Myrle Mensey stopped by this year’s Senior Olympics for a cold drink with her fellow competitors. At the John Burroughs track it was some 98 degrees, so not a good day to share a cup of hot steaming coffee.
Actually, Senior Olympics may be a tad under her challenge. This 63 year old athlete from St. Louis is the top W60 thrower in the United States. She holds records in all the weight events, 12 and 20 pound weight throws; discus, shot put and javelin.
Her brief interlude at this year’s running and throwing events included setting records in the shot and discus. She also won the long jump just for fun and took part in the standing long jump too.
But her attention is affixed on her non-profit 501 (c) 3 foundation, “Throwing and Growing.” She retired from her job at a nearby casino to throw her full attention into the non-profit organization. She serves as executive director. That means lots of fundraising events to get this thing off the ground.
She found most track foundations were set up for skinny runners. She wanted something say a little meatier for young girls, ages 10-18. She aspires to mentor these young girls and to be their role model. All systems seem to be working.
She held her first fundraiser April 24, nabbing some Olympians including Michelle Carter, USA Olympic shot putter to speak at her event.
She demands her girls stay slim and trim. She won’t tolerate fat athletes wandering into the throwing circles for shot, discus, javelin and the hammer throw. “All little girls need a little push, and I’m there to do that,” she claims.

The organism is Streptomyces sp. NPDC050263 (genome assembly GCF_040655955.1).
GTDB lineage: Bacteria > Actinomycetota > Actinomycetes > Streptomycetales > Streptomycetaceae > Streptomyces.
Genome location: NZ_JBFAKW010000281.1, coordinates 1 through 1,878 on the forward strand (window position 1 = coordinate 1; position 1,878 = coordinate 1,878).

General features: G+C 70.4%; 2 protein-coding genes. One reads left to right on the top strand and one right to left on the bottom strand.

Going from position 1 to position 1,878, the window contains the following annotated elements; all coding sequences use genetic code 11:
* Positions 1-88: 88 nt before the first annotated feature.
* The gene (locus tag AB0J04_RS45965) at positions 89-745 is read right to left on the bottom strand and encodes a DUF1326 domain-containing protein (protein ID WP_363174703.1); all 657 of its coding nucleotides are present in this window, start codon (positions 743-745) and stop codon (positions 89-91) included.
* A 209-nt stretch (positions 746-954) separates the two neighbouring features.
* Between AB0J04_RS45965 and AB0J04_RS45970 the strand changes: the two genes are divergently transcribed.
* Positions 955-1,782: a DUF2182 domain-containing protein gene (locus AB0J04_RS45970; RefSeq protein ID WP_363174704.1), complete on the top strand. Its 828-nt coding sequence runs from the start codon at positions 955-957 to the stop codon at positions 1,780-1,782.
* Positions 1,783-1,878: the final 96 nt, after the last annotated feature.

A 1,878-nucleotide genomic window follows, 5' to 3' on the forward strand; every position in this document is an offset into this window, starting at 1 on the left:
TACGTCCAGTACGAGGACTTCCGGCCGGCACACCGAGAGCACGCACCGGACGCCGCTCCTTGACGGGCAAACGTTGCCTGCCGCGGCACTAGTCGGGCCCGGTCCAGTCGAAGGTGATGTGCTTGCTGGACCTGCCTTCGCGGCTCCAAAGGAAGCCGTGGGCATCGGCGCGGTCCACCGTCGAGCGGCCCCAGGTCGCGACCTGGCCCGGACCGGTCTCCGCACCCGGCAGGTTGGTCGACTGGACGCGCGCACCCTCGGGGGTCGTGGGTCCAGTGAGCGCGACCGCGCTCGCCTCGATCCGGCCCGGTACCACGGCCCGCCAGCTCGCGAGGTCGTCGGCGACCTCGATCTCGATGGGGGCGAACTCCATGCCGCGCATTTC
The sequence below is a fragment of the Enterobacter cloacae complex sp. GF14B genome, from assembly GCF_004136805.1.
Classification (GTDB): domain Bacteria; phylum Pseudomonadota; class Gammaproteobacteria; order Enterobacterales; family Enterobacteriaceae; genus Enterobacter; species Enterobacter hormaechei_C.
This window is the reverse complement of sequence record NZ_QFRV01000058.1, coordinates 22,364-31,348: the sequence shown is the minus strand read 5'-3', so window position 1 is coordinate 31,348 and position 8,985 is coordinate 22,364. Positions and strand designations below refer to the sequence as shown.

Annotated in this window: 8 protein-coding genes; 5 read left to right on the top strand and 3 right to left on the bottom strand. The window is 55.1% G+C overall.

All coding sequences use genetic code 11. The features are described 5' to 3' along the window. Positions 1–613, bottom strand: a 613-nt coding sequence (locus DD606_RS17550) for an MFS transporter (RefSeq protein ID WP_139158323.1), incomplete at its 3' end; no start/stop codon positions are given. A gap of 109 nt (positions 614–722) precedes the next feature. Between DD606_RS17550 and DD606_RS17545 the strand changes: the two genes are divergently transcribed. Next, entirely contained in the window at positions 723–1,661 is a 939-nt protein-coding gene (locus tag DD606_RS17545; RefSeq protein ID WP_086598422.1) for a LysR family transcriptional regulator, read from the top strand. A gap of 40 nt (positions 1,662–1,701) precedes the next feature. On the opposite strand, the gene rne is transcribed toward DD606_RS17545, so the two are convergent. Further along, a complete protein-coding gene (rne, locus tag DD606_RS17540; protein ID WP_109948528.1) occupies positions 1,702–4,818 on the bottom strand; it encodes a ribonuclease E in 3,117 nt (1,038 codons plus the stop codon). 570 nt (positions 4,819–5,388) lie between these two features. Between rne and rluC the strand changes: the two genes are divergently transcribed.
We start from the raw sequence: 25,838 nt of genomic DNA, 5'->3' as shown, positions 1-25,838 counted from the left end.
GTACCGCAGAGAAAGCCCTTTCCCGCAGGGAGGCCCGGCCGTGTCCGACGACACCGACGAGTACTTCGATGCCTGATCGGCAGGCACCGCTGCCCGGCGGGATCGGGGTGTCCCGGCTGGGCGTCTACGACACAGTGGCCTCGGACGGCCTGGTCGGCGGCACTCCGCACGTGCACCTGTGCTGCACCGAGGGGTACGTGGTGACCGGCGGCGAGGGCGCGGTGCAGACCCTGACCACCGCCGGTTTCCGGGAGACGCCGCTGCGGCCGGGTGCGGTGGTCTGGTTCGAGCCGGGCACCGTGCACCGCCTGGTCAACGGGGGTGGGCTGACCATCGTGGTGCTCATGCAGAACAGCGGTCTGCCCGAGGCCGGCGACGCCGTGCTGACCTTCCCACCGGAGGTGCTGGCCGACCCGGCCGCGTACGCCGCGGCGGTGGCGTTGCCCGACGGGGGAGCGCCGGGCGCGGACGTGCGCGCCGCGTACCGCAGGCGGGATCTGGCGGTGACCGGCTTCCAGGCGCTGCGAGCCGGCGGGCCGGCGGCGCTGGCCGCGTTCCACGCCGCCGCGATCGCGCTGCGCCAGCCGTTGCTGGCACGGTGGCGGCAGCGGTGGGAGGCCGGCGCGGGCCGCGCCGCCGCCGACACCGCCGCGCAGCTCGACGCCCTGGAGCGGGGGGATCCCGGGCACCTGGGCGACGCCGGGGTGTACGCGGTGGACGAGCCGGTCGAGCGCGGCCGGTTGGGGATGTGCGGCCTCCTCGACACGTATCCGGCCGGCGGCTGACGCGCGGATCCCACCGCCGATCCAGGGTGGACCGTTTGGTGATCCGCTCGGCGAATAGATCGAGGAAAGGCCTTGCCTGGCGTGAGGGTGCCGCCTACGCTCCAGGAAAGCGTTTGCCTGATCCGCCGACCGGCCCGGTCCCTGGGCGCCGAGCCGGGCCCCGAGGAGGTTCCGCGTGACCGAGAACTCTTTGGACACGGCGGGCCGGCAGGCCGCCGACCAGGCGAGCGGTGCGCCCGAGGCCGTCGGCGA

Her girls must star in the classroom as well. They have to write daily entries into journals that she checks periodically.
Her goal is to make sure the girls in her foundation end up in college someday, hopefully having earned athletic scholarships.
She promotes everything that is good for youngsters. “We provide nutritional information, physical fitness training and etiquette programs.” Yes, her girls need to know how to speak properly to adults.
Her overriding goal is making sure she provides a healthy, successful and positive lifestyle with the emphasis on self respect, personal responsibility, leadership and good sportsmanship. Now that’s a lofty goal, and nothing short of that will please this star in the throwing disciplines.
She competes nationally and internationally. She is one of the world’s strongest and most successful athletes around. Did she do this in college? Heck no: “They didn’t have Title IX opportunities in those days,” she said looking backwards, not forward.
Her training partner is Octogenarian Phil Brusca, long time track and field and cross country coach at Ladue Horton Watkins High School. You can find them working side by side often at the track complex at Jennings High School.
Heavier girls may find their way to her track and field program. But after a brief period, those pounds come off as self esteem and skills begin to blossom.
The dean of timers decides to retire
Senior Olympians honored Harry Rosenberg, the senior timer at the games for many years. At age 85, Rosenberg decided to hang up his stop watch and turn it over to a young man, Mike Rhoades. Fellow Olympians joined Rosenberg at the 50 yard line of Leland Field at John Burroughs to offer their well wishes. Everyone wanted to shake hands or give a hug to this elder statesman.